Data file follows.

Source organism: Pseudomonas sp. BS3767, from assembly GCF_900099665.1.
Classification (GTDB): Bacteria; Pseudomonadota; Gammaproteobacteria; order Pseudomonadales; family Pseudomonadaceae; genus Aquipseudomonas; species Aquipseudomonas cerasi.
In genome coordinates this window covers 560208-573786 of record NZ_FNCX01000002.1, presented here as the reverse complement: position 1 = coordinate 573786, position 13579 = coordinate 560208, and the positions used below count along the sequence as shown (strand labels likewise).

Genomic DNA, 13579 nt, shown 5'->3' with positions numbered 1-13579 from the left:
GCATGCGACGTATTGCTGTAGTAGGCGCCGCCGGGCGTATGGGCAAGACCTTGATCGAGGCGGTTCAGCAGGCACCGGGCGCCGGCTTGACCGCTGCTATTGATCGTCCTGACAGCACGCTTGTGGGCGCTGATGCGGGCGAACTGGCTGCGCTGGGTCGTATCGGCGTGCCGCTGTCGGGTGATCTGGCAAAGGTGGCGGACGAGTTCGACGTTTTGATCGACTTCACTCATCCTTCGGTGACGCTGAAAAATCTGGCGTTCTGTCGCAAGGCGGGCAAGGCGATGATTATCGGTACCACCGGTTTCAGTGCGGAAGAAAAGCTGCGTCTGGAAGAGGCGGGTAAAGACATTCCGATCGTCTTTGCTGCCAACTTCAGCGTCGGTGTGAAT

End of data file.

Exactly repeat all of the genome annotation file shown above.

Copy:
Source organism: Pseudomonas sp. BS3767, from assembly GCF_900099665.1.
Classification (GTDB): Bacteria; Pseudomonadota; Gammaproteobacteria; order Pseudomonadales; family Pseudomonadaceae; genus Aquipseudomonas; species Aquipseudomonas cerasi.
In genome coordinates this window covers 560208-573786 of record NZ_FNCX01000002.1, presented here as the reverse complement: position 1 = coordinate 573786, position 13579 = coordinate 560208, and the positions used below count along the sequence as shown (strand labels likewise).

Genomic DNA, 13579 nt, shown 5'->3' with positions numbered 1-13579 from the left:
GCATGCGACGTATTGCTGTAGTAGGCGCCGCCGGGCGTATGGGCAAGACCTTGATCGAGGCGGTTCAGCAGGCACCGGGCGCCGGCTTGACCGCTGCTATTGATCGTCCTGACAGCACGCTTGTGGGCGCTGATGCGGGCGAACTGGCTGCGCTGGGTCGTATCGGCGTGCCGCTGTCGGGTGATCTGGCAAAGGTGGCGGACGAGTTCGACGTTTTGATCGACTTCACTCATCCTTCGGTGACGCTGAAAAATCTGGCGTTCTGTCGCAAGGCGGGCAAGGCGATGATTATCGGTACCACCGGTTTCAGTGCGGAAGAAAAGCTGCGTCTGGAAGAGGCGGGTAAAGACATTCCGATCGTCTTTGCTGCCAACTTCAGCGTCGGTGTGAAT